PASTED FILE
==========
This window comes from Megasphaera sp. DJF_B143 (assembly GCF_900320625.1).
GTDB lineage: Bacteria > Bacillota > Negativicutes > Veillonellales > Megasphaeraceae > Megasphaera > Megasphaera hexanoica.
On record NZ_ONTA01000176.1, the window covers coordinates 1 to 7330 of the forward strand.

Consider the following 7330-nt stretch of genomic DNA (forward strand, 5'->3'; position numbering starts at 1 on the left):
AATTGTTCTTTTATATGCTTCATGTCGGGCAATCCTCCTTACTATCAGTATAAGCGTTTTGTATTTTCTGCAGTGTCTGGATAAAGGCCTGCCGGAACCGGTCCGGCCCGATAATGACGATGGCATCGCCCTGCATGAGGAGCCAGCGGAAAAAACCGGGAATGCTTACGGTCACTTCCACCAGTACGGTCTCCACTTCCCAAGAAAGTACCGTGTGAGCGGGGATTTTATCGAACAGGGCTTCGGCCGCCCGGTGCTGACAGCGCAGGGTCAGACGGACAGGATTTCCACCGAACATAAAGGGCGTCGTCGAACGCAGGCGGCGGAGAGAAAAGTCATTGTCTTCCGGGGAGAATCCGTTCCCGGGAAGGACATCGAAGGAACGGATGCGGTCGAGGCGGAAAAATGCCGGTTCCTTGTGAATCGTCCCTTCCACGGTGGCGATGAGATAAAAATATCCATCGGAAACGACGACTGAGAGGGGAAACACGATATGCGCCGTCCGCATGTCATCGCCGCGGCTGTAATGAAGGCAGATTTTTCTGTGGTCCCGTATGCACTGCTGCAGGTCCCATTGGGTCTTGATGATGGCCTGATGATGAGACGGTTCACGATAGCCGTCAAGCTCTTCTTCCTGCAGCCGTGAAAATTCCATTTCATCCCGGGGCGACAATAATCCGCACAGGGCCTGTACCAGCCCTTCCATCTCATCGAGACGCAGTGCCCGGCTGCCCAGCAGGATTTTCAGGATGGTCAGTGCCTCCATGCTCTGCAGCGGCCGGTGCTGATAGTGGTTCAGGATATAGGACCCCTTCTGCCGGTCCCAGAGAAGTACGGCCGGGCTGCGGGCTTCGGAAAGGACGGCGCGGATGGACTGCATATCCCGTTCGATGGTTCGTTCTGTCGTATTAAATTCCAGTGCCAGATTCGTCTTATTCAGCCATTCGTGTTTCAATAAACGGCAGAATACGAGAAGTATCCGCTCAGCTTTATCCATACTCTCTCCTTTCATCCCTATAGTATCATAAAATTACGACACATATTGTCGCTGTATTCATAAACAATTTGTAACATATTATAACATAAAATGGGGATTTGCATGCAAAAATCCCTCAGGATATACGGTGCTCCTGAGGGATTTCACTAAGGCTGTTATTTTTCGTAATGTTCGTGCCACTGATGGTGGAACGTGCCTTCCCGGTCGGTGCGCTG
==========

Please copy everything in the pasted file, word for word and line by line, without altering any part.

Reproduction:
This window comes from Megasphaera sp. DJF_B143 (assembly GCF_900320625.1).
GTDB lineage: Bacteria > Bacillota > Negativicutes > Veillonellales > Megasphaeraceae > Megasphaera > Megasphaera hexanoica.
On record NZ_ONTA01000176.1, the window covers coordinates 1 to 7330 of the forward strand.

Consider the following 7330-nt stretch of genomic DNA (forward strand, 5'->3'; position numbering starts at 1 on the left):
AATTGTTCTTTTATATGCTTCATGTCGGGCAATCCTCCTTACTATCAGTATAAGCGTTTTGTATTTTCTGCAGTGTCTGGATAAAGGCCTGCCGGAACCGGTCCGGCCCGATAATGACGATGGCATCGCCCTGCATGAGGAGCCAGCGGAAAAAACCGGGAATGCTTACGGTCACTTCCACCAGTACGGTCTCCACTTCCCAAGAAAGTACCGTGTGAGCGGGGATTTTATCGAACAGGGCTTCGGCCGCCCGGTGCTGACAGCGCAGGGTCAGACGGACAGGATTTCCACCGAACATAAAGGGCGTCGTCGAACGCAGGCGGCGGAGAGAAAAGTCATTGTCTTCCGGGGAGAATCCGTTCCCGGGAAGGACATCGAAGGAACGGATGCGGTCGAGGCGGAAAAATGCCGGTTCCTTGTGAATCGTCCCTTCCACGGTGGCGATGAGATAAAAATATCCATCGGAAACGACGACTGAGAGGGGAAACACGATATGCGCCGTCCGCATGTCATCGCCGCGGCTGTAATGAAGGCAGATTTTTCTGTGGTCCCGTATGCACTGCTGCAGGTCCCATTGGGTCTTGATGATGGCCTGATGATGAGACGGTTCACGATAGCCGTCAAGCTCTTCTTCCTGCAGCCGTGAAAATTCCATTTCATCCCGGGGCGACAATAATCCGCACAGGGCCTGTACCAGCCCTTCCATCTCATCGAGACGCAGTGCCCGGCTGCCCAGCAGGATTTTCAGGATGGTCAGTGCCTCCATGCTCTGCAGCGGCCGGTGCTGATAGTGGTTCAGGATATAGGACCCCTTCTGCCGGTCCCAGAGAAGTACGGCCGGGCTGCGGGCTTCGGAAAGGACGGCGCGGATGGACTGCATATCCCGTTCGATGGTTCGTTCTGTCGTATTAAATTCCAGTGCCAGATTCGTCTTATTCAGCCATTCGTGTTTCAATAAACGGCAGAATACGAGAAGTATCCGCTCAGCTTTATCCATACTCTCTCCTTTCATCCCTATAGTATCATAAAATTACGACACATATTGTCGCTGTATTCATAAACAATTTGTAACATATTATAACATAAAATGGGGATTTGCATGCAAAAATCCCTCAGGATATACGGTGCTCCTGAGGGATTTCACTAAGGCTGTTATTTTTCGTAATGTTCGTGCCACTGATGGTGGAACGTGCCTTCCCGGTCGGTGCGCTG